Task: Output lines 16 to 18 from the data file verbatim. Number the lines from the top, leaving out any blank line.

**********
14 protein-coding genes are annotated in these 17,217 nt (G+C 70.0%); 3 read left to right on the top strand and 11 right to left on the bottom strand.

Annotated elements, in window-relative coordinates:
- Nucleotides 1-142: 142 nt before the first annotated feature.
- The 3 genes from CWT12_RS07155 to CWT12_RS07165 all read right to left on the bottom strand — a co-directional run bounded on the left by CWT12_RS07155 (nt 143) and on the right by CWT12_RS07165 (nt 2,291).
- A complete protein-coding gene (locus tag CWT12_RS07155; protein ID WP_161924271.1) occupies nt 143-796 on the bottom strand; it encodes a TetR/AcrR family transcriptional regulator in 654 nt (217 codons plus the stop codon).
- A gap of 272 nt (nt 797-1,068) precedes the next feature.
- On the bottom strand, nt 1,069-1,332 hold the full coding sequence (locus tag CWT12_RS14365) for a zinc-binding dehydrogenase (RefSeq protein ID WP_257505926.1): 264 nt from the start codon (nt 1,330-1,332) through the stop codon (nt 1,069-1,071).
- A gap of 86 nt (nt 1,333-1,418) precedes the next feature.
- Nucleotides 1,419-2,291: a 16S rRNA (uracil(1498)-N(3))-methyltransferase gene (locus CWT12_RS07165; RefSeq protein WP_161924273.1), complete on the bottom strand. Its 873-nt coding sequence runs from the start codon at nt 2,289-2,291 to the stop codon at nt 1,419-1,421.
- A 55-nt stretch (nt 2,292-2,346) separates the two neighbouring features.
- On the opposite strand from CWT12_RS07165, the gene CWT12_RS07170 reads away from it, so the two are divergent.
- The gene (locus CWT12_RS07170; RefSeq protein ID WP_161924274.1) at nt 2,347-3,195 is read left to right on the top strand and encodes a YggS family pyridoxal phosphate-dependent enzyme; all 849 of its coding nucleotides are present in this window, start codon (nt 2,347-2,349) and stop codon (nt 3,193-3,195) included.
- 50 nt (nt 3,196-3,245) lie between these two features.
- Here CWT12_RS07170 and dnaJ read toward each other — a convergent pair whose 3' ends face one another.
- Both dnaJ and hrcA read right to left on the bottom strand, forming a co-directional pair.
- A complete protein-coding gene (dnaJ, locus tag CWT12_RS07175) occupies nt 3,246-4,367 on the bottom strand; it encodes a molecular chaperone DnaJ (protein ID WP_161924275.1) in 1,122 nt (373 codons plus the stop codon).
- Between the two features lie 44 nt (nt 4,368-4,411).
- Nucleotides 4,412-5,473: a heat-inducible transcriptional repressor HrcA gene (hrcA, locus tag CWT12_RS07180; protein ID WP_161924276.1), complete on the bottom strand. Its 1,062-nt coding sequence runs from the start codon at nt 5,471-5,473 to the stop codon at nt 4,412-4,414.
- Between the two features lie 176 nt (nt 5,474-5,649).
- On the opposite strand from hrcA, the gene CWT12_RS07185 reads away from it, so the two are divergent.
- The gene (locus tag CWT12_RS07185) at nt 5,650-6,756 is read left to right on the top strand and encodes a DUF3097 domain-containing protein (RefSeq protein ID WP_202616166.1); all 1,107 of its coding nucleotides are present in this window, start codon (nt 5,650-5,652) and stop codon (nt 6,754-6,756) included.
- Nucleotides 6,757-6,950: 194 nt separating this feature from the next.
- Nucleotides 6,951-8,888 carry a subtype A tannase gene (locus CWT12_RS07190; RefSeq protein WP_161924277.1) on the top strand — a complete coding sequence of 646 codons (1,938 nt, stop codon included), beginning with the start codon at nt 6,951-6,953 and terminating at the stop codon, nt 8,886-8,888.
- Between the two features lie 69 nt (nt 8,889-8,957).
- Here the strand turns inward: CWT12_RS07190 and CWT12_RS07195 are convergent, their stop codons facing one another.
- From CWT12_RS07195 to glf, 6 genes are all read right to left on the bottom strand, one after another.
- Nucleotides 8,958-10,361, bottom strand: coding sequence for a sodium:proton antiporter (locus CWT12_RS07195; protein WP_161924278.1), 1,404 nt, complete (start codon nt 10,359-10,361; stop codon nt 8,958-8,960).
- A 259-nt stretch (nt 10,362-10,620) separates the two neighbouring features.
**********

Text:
- A complete protein-coding gene (dnaJ, locus tag CWT12_RS07175) occupies nt 3,246-4,367 on the bottom strand; it encodes a molecular chaperone DnaJ (protein ID WP_161924275.1) in 1,122 nt (373 codons plus the stop codon).
- Between the two features lie 44 nt (nt 4,368-4,411).
- Nucleotides 4,412-5,473: a heat-inducible transcriptional repressor HrcA gene (hrcA, locus tag CWT12_RS07180; protein ID WP_161924276.1), complete on the bottom strand. Its 1,062-nt coding sequence runs from the start codon at nt 5,471-5,473 to the stop codon at nt 4,412-4,414.